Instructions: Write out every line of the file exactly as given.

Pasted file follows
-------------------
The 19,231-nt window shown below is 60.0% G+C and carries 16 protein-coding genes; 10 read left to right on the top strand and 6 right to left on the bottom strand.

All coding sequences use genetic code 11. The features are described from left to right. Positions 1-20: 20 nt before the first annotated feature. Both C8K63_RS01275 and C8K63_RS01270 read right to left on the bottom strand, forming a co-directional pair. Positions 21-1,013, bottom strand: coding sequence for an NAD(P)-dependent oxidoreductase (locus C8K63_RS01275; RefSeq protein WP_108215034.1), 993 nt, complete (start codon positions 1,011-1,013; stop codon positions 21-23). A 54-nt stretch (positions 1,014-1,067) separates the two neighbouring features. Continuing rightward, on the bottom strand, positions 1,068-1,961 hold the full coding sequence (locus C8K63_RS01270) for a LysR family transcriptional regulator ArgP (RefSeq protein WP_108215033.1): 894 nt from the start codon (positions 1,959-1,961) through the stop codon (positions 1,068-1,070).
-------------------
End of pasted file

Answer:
The 19,231-nt window shown below is 60.0% G+C and carries 16 protein-coding genes; 10 read left to right on the top strand and 6 right to left on the bottom strand.

All coding sequences use genetic code 11. The features are described from left to right. Positions 1-20: 20 nt before the first annotated feature. Both C8K63_RS01275 and C8K63_RS01270 read right to left on the bottom strand, forming a co-directional pair. Positions 21-1,013, bottom strand: coding sequence for an NAD(P)-dependent oxidoreductase (locus C8K63_RS01275; RefSeq protein WP_108215034.1), 993 nt, complete (start codon positions 1,011-1,013; stop codon positions 21-23). A 54-nt stretch (positions 1,014-1,067) separates the two neighbouring features. Continuing rightward, on the bottom strand, positions 1,068-1,961 hold the full coding sequence (locus C8K63_RS01270) for a LysR family transcriptional regulator ArgP (RefSeq protein WP_108215033.1): 894 nt from the start codon (positions 1,959-1,961) through the stop codon (positions 1,068-1,070).